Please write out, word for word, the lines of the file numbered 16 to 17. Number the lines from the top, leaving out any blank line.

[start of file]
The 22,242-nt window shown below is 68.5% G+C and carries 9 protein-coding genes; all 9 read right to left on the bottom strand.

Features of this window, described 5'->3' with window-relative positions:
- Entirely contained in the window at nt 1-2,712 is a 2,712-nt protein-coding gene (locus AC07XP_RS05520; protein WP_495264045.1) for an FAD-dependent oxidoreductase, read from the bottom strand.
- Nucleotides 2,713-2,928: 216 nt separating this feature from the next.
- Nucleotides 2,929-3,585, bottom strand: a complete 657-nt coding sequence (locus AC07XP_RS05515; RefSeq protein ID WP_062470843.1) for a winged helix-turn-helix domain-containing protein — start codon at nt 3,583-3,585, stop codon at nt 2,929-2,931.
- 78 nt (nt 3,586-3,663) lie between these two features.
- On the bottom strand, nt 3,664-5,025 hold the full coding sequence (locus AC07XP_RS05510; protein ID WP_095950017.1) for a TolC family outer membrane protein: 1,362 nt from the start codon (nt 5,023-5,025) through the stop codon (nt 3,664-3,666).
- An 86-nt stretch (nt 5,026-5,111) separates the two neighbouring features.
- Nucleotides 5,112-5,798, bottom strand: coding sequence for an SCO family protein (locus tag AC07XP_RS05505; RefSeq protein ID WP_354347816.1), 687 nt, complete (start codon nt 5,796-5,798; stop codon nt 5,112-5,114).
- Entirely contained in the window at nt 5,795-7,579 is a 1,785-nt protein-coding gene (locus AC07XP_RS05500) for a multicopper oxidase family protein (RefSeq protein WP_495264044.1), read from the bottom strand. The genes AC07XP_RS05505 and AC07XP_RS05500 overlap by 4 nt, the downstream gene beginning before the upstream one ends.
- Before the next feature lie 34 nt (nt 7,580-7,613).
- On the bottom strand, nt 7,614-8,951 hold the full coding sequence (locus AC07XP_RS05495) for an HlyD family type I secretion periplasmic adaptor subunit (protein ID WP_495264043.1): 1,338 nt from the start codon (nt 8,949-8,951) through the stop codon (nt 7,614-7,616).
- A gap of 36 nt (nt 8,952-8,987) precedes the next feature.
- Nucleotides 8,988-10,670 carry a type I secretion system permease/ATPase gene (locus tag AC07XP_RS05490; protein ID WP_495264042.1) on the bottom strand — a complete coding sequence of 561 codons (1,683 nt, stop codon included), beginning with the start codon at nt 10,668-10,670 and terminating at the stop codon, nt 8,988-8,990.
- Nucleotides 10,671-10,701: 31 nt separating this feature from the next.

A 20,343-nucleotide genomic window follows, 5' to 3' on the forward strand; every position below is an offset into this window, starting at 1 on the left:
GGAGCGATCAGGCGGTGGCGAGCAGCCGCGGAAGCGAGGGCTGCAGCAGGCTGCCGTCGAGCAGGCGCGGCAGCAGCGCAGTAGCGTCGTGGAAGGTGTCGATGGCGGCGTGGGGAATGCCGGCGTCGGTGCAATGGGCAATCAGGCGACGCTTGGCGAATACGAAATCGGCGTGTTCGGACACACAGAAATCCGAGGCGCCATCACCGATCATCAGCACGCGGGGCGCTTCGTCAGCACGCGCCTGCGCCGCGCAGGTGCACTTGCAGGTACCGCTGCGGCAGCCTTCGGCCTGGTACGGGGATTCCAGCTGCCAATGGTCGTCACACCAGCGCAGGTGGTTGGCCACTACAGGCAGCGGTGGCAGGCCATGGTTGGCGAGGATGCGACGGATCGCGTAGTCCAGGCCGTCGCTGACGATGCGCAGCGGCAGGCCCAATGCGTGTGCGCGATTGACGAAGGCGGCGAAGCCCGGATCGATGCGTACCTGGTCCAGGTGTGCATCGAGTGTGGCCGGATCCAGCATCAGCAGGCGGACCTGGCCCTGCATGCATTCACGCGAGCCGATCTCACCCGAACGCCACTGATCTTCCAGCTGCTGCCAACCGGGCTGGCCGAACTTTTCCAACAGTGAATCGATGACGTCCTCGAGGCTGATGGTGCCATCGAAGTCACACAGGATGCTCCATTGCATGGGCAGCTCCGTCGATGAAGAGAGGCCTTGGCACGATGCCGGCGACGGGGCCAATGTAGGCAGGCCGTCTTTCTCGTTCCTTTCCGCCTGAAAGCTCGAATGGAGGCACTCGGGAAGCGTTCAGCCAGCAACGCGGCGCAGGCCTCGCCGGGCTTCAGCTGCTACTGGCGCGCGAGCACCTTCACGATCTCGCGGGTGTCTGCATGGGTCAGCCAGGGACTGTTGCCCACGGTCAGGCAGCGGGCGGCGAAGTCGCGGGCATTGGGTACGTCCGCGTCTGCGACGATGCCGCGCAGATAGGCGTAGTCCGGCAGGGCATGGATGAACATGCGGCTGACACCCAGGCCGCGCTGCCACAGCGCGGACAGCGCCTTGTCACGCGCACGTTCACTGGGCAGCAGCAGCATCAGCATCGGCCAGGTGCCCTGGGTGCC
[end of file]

A 20,343-nucleotide genomic window follows, 5' to 3' on the forward strand; every position below is an offset into this window, starting at 1 on the left:
GGAGCGATCAGGCGGTGGCGAGCAGCCGCGGAAGCGAGGGCTGCAGCAGGCTGCCGTCGAGCAGGCGCGGCAGCAGCGCAGTAGCGTCGTGGAAGGTGTCGATGGCGGCGTGGGGAATGCCGGCGTCGGTGCAATGGGCAATCAGGCGACGCTTGGCGAATACGAAATCGGCGTGTTCGGACACACAGAAATCCGAGGCGCCATCACCGATCATCAGCACGCGGGGCGCTTCGTCAGCACGCGCCTGCGCCGCGCAGGTGCACTTGCAGGTACCGCTGCGGCAGCCTTCGGCCTGGTACGGGGATTCCAGCTGCCAATGGTCGTCACACCAGCGCAGGTGGTTGGCCACTACAGGCAGCGGTGGCAGGCCATGGTTGGCGAGGATGCGACGGATCGCGTAGTCCAGGCCGTCGCTGACGATGCGCAGCGGCAGGCCCAATGCGTGTGCGCGATTGACGAAGGCGGCGAAGCCCGGATCGATGCGTACCTGGTCCAGGTGTGCATCGAGTGTGGCCGGATCCAGCATCAGCAGGCGGACCTGGCCCTGCATGCATTCACGCGAGCCGATCTCACCCGAACGCCACTGATCTTCCAGCTGCTGCCAACCGGGCTGGCCGAACTTTTCCAACAGTGAATCGATGACGTCCTCGAGGCTGATGGTGCCATCGAAGTCACACAGGATGCTCCATTGCATGGGCAGCTCCGTCGATGAAGAGAGGCCTTGGCACGATGCCGGCGACGGGGCCAATGTAGGCAGGCCGTCTTTCTCGTTCCTTTCCGCCTGAAAGCTCGAATGGAGGCACTCGGGAAGCGTTCAGCCAGCAACGCGGCGCAGGCCTCGCCGGGCTTCAGCTGCTACTGGCGCGCGAGCACCTTCACGATCTCGCGGGTGTCTGCATGGGTCAGCCAGGGACTGTTGCCCACGGTCAGGCAGCGGGCGGCGAAGTCGCGGGCATTGGGTACGTCCGCGTCTGCGACGATGCCGCGCAGATAGGCGTAGTCCGGCAGGGCATGGATGAACATGCGGCTGACACCCAGGCCGCGCTGCCACAGCGCGGACAGCGCCTTGTCACGCGCACGTTCACTGGGCAGCAGCAGCATCAGCATCGGCCAGGTGCCCTGGGTGCC